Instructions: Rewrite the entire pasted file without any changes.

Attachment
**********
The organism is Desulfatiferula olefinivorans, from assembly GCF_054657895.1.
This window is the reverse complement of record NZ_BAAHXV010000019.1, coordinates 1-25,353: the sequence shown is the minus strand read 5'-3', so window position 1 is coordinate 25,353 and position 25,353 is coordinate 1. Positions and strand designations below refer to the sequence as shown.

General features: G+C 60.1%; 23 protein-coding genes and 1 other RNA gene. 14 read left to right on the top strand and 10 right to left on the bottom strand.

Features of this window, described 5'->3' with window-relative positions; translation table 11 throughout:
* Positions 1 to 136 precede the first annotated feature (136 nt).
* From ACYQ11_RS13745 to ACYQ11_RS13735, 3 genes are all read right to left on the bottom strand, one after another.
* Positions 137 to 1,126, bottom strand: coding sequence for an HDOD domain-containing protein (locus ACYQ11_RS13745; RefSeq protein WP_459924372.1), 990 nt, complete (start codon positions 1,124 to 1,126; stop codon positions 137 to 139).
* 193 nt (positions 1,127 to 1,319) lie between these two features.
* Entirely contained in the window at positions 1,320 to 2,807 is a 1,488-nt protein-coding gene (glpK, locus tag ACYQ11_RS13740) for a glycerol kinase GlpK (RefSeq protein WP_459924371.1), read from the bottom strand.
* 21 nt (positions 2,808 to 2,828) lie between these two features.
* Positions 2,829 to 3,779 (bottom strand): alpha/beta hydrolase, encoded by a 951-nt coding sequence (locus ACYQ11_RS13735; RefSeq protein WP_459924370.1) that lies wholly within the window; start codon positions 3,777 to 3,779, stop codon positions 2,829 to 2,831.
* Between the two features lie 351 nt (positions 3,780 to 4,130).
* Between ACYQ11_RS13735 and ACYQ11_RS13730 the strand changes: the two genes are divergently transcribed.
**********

The organism is Desulfatiferula olefinivorans, from assembly GCF_054657895.1.
This window is the reverse complement of record NZ_BAAHXV010000019.1, coordinates 1-25,353: the sequence shown is the minus strand read 5'-3', so window position 1 is coordinate 25,353 and position 25,353 is coordinate 1. Positions and strand designations below refer to the sequence as shown.

General features: G+C 60.1%; 23 protein-coding genes and 1 other RNA gene. 14 read left to right on the top strand and 10 right to left on the bottom strand.

Features of this window, described 5'->3' with window-relative positions; translation table 11 throughout:
* Positions 1 to 136 precede the first annotated feature (136 nt).
* From ACYQ11_RS13745 to ACYQ11_RS13735, 3 genes are all read right to left on the bottom strand, one after another.
* Positions 137 to 1,126, bottom strand: coding sequence for an HDOD domain-containing protein (locus ACYQ11_RS13745; RefSeq protein WP_459924372.1), 990 nt, complete (start codon positions 1,124 to 1,126; stop codon positions 137 to 139).
* 193 nt (positions 1,127 to 1,319) lie between these two features.
* Entirely contained in the window at positions 1,320 to 2,807 is a 1,488-nt protein-coding gene (glpK, locus tag ACYQ11_RS13740) for a glycerol kinase GlpK (RefSeq protein WP_459924371.1), read from the bottom strand.
* 21 nt (positions 2,808 to 2,828) lie between these two features.
* Positions 2,829 to 3,779 (bottom strand): alpha/beta hydrolase, encoded by a 951-nt coding sequence (locus ACYQ11_RS13735; RefSeq protein WP_459924370.1) that lies wholly within the window; start codon positions 3,777 to 3,779, stop codon positions 2,829 to 2,831.
* Between the two features lie 351 nt (positions 3,780 to 4,130).
* Between ACYQ11_RS13735 and ACYQ11_RS13730 the strand changes: the two genes are divergently transcribed.